a contract is formed when the following four elements are present: offer, acceptance, consideration (except if in the form of a deed) and contractual intention
if the required elements are present a legally binding agreement is formed
a party may be sued for breach of contract
claimant (previously plaintiff) must prove breach on the balance of probabilities
then defendant must prove his defence on the balance of probabilities
Professor Treitel provides a leading definition of offer: .. an expression of willingness to contract on specified terms, made with the intention that it is to become binding as soon as it is accepted by the person to whom it is addressed... (The Law of Contract)
party making offer is the offeror and offeree must accept
expressioncan be written, verbal or through conduct
intention is determined objectively
subjective approach impractical as would require courts to determine the state of mind of parties at the time of alleged agreement or to rely upon what parties later claim they intended
courts have preferred to take an objective approach, considering conclusion of a reasonable man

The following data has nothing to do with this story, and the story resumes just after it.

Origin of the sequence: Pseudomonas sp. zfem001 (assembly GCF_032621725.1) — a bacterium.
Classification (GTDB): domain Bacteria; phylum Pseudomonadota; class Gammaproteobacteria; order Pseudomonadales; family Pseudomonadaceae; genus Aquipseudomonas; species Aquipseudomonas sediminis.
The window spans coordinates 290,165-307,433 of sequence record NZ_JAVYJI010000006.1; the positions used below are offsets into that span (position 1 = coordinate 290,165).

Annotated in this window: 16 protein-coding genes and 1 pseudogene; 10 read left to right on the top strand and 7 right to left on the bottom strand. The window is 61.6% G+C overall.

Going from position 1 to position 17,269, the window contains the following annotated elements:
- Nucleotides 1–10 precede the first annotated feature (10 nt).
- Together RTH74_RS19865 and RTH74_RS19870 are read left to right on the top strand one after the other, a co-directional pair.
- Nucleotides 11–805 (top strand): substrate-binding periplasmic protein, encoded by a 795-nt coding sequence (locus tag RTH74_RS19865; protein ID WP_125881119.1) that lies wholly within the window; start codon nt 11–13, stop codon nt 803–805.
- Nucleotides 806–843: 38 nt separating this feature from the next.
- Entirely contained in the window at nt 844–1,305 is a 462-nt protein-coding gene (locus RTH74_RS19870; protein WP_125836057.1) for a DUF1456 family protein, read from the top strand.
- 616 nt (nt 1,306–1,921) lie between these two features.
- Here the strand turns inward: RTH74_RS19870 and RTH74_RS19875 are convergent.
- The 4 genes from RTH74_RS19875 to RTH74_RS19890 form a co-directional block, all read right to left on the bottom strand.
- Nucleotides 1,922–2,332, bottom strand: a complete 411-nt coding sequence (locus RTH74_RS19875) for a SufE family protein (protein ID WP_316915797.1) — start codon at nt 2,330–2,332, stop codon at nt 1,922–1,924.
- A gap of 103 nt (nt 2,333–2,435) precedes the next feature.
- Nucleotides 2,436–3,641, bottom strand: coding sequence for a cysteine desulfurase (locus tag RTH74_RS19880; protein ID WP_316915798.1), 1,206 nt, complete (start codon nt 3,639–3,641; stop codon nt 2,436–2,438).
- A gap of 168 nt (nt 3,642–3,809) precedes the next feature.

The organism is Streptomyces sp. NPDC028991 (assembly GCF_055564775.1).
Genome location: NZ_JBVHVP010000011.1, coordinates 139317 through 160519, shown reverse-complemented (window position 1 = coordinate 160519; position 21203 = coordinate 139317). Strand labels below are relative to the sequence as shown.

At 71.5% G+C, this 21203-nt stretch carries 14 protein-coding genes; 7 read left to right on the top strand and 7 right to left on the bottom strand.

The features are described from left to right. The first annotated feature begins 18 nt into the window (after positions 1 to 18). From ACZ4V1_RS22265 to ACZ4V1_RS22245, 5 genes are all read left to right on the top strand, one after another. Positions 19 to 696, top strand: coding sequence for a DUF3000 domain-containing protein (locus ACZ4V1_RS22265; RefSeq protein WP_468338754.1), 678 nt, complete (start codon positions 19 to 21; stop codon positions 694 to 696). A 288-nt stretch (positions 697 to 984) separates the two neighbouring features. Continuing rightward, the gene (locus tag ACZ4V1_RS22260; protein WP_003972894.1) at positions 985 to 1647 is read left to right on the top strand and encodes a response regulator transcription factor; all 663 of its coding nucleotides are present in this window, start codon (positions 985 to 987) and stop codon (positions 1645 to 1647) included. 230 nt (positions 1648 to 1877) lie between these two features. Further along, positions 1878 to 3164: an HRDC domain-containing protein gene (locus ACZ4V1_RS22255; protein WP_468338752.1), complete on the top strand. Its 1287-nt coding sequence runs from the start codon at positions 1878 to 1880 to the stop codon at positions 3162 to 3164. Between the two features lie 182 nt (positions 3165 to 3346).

Smith v Hughes (1871) LR 6 QB 597
plaintiff (P) sold defendant (D) some oats in a transaction which was sale by sample
D thought he was buying old oats but they were in fact new oats
D discovered they were new oats he refused to pay
was there a breach of contract?
Blackburn J: If, whatever a man's real intentions may be, he so conducts himself that a reasonable man would believe that he was assenting to the terms proposed by the other party, and that other party upon that belief enters into the contract with him, the man thus conducting himself would be equally bound as if he had intended to agree to the other party's terms...
established the objective approach
objective approach creates certainty for commercial agreements
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